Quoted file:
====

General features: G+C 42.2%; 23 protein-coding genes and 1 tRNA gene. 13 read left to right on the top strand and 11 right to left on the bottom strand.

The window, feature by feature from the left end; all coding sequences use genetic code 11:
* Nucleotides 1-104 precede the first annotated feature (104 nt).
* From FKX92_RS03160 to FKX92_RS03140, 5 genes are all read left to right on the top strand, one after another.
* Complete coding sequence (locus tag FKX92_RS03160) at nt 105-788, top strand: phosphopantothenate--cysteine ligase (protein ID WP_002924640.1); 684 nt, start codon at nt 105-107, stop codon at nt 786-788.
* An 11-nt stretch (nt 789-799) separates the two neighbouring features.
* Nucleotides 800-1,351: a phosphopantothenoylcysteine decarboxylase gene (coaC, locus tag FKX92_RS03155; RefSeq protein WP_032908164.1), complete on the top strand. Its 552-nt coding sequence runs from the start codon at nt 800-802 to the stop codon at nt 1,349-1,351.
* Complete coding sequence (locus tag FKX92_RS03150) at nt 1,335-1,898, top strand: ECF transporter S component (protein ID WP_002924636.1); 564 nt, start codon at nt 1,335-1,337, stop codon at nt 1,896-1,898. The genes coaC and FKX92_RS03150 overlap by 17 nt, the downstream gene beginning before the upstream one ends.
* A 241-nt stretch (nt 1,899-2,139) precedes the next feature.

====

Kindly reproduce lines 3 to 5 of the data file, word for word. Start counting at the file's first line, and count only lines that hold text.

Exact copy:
* Nucleotides 1-104 precede the first annotated feature (104 nt).
* From FKX92_RS03160 to FKX92_RS03140, 5 genes are all read left to right on the top strand, one after another.
* Complete coding sequence (locus tag FKX92_RS03160) at nt 105-788, top strand: phosphopantothenate--cysteine ligase (protein ID WP_002924640.1); 684 nt, start codon at nt 105-107, stop codon at nt 786-788.